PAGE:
Thursday, 14 August 2014

The vanishing grey shed and the mystery of the missing fushia

So, good morning to you, I hope you're well. I've decided that I don't update on my garden escapades enough. So rather than bludgeon you all with long posts I might try and update a bit more regular like. (Stop groaning). Some days not much happens but when it does often there's lots to do and the muscles are willing. So I thought I'd tell you about the shed, one of three, this one is grey and has a lovely wee porch to sit under. Anyway it started life on the terrace. Why there's a shed on the terrace, no clue. Seemed like an odd place to have one.
The shed, was hogging the morning sun spot. It gets sunny in that corner of the garden at about 6.30am and it was hogging my 'sit and have my morning cuppa' spot. We had a chat, it agreed to move. As mentioned before, never come to dinner here and ask can you do anything. Like move a shed before the starter. Anyhows its happier here and aside killing a Fatsia by landing on its head, no real harm done oh and the honeysuckles hacked back too now, but we know that don't we.
What it did though was open up the bed behind and expose the most gorgeous Fushia. Fushia magellanica  'Alba' or var. molinae is a beautiful shrub, semi-hardy that thrives in coastal gardens. Many forms of it reported at the local St Andrews Botanic Garden by Prof Crawford. Happy and proud of its new view, I trimmed out the dead wood and raised the canopy. It looks right bonnie. Or should I say it LOOKED right bonnie. However, what I didn't know was we'd get the tail end of Hurricane Bertha. I should have listened to the hounds they knew something was a brewing.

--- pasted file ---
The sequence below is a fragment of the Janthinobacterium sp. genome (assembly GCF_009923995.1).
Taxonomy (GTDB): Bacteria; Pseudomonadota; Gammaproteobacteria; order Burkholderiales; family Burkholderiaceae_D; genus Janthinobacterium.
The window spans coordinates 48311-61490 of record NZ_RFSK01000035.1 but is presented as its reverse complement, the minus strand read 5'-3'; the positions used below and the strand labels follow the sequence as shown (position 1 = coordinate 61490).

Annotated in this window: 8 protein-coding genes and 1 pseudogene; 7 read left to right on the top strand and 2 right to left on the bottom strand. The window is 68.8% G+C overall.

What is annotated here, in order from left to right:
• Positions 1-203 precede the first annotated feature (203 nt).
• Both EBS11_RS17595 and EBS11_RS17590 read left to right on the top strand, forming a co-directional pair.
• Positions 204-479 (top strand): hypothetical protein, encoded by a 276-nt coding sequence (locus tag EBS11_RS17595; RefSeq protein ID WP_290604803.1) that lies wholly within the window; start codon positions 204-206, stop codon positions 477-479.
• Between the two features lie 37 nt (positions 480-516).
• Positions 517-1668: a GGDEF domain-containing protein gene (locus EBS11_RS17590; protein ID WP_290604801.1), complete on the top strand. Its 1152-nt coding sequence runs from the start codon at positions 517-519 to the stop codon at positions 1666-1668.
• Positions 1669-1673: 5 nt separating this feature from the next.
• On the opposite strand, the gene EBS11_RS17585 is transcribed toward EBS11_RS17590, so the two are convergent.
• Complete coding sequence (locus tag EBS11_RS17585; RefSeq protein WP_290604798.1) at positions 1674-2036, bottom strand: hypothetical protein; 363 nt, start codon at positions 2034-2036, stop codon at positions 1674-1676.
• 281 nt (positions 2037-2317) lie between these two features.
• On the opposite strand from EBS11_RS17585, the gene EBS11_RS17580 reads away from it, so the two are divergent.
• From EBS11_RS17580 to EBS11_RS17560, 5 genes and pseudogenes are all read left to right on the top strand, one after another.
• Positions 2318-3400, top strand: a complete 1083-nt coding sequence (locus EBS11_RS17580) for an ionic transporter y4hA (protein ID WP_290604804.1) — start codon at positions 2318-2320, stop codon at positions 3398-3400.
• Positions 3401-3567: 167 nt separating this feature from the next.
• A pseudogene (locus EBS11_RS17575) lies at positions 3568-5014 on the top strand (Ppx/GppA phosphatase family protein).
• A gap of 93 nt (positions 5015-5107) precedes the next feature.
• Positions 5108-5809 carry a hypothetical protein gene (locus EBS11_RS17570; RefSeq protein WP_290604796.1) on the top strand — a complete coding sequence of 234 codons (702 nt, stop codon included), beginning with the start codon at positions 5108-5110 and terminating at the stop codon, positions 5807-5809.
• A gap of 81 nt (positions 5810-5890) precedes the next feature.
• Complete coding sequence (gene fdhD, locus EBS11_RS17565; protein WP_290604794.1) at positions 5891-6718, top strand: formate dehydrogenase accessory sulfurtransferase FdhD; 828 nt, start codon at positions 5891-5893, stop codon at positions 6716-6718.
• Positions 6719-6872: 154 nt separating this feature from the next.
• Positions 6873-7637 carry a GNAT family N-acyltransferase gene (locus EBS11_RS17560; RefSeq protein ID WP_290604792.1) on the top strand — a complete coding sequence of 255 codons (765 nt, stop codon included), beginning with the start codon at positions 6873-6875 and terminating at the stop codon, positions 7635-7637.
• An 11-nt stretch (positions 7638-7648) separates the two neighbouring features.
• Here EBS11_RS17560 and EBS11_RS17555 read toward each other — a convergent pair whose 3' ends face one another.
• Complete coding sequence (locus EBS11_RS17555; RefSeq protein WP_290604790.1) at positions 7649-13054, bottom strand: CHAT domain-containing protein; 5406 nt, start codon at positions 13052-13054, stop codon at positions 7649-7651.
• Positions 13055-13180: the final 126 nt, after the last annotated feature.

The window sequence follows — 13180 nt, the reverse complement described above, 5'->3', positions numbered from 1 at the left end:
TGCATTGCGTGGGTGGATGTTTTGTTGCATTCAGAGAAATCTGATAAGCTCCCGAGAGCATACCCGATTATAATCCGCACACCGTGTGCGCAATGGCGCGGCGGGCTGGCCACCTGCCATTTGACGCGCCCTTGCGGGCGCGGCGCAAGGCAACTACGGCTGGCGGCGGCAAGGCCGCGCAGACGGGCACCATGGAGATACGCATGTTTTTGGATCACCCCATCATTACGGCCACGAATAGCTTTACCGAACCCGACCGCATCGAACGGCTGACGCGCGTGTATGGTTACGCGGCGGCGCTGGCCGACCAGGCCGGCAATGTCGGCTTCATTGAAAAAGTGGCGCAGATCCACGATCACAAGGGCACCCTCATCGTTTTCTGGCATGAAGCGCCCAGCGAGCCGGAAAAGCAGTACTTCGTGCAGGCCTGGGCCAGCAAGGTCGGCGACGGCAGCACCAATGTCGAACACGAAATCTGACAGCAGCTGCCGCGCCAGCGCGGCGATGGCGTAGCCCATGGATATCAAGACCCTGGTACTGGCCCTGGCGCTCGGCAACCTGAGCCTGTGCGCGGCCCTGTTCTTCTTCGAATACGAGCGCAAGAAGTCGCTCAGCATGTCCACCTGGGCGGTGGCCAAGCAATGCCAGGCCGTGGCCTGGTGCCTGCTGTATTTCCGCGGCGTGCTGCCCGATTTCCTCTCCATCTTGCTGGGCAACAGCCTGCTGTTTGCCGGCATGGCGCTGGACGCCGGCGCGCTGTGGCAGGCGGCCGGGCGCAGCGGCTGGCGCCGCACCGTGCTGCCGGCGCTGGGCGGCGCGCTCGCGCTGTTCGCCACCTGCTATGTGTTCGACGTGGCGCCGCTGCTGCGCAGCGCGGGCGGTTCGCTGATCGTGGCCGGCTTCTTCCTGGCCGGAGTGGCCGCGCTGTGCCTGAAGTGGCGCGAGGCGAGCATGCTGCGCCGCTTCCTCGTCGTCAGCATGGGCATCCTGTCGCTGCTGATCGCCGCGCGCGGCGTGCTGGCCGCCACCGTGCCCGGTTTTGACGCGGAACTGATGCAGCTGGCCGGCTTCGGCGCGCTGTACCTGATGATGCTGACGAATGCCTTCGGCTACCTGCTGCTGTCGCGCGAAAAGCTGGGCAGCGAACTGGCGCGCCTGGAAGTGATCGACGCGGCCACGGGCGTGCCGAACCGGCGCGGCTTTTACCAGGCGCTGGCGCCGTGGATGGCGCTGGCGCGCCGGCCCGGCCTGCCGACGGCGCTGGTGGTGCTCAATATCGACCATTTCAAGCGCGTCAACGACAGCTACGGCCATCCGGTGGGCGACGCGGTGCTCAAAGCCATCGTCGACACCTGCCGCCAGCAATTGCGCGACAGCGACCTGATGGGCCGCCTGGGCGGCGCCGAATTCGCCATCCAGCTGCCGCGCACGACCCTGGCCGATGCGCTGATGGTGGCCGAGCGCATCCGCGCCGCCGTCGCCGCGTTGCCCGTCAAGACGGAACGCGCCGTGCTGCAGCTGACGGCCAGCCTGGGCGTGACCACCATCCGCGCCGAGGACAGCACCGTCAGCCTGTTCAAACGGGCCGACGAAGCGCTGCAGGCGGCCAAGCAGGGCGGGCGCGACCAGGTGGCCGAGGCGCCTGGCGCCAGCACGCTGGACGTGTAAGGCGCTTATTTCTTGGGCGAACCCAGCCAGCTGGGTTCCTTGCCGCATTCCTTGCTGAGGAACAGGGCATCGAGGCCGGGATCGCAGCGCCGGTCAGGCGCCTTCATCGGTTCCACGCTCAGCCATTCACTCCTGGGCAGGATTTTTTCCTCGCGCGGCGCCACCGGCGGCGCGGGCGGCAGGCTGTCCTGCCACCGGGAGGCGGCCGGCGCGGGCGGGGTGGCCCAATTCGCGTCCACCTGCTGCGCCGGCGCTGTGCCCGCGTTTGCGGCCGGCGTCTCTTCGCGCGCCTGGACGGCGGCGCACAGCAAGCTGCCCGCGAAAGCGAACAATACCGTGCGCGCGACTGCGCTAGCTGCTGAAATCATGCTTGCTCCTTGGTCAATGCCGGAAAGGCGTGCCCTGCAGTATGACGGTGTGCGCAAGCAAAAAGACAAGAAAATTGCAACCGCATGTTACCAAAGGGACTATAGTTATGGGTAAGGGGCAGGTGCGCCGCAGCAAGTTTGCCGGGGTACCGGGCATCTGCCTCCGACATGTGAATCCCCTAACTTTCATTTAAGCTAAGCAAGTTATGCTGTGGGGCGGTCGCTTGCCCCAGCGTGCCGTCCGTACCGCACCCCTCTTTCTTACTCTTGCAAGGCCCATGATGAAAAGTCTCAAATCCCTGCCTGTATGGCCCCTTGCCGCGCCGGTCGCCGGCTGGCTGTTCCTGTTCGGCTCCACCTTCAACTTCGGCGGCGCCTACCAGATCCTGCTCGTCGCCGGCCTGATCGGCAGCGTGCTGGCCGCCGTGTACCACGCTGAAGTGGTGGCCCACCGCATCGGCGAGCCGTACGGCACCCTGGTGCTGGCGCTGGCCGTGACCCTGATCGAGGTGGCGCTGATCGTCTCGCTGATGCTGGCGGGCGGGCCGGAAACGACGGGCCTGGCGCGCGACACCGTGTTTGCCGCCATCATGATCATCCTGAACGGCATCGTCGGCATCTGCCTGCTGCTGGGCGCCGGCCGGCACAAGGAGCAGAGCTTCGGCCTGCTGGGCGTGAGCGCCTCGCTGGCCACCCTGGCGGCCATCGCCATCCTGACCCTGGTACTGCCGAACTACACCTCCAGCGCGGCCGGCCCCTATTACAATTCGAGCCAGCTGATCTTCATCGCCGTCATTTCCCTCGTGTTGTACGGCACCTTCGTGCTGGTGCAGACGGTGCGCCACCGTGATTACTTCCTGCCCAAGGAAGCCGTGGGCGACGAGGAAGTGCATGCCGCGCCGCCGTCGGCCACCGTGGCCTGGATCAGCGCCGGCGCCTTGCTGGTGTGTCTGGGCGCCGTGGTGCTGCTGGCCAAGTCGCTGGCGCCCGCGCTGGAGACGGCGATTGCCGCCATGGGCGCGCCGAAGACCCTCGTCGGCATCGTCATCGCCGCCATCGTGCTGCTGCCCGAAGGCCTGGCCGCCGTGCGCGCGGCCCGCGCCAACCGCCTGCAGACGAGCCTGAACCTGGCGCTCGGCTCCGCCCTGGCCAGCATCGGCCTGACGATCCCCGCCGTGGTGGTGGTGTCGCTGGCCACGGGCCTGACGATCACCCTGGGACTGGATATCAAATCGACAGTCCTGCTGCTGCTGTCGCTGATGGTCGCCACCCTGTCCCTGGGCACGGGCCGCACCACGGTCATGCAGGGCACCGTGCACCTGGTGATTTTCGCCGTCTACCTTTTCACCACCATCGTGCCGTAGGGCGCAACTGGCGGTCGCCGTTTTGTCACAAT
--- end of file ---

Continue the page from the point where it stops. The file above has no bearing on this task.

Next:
Lots of soft sappy growth previously guarded by shed, canopy was heavy and unsurprisingly we lost quite a few limbs after the winds. Not particularly bad winds, but the heavy growth did for it. Victim of its own circumstances. So sadly and with a heavy heart (and suitable dark clothing) yesterday it had a wee haircut.
I did say a wee hair cut. Well actually I suppose now its completely bald and down to the wood. The thing is, when you start pruning sometimes its hard to stop. I have now locked the loppers and the pruning saws up. Just in case I get into a frenzy again. [Jobs like this are always good when someone's particularly annoyed you, turn that energy into positive action, I say.] And NO the gate still isn't up. Thanks for asking but the posts are in and the area is now clear for a wee fence too.
Whilst the bees who loved it too will be sad for a while, there's oodles of it in the garden still. And, it will come back beautifully. The corner will be full of its bonnie flowers and it will adorn the shed nicely.
I hate this kind of gardening, cutting a plant down in its prime, but it was unfortunately necessary. OK so its my fault that the shed shifted and the plant was exposed, but long term gain for short term pain. Sorry missing fushia, you'll thank me one day.
See I told you there's still oodles left. I'll be propagating this soon, its a gorgeous plant. Hands up if you want some. In true copycat style, I ordered a professional garden drawing of the patch here when we arrived. Well I've been trained to do them, so I got the pens out instead. Not sure I'll show this one to the tutor though.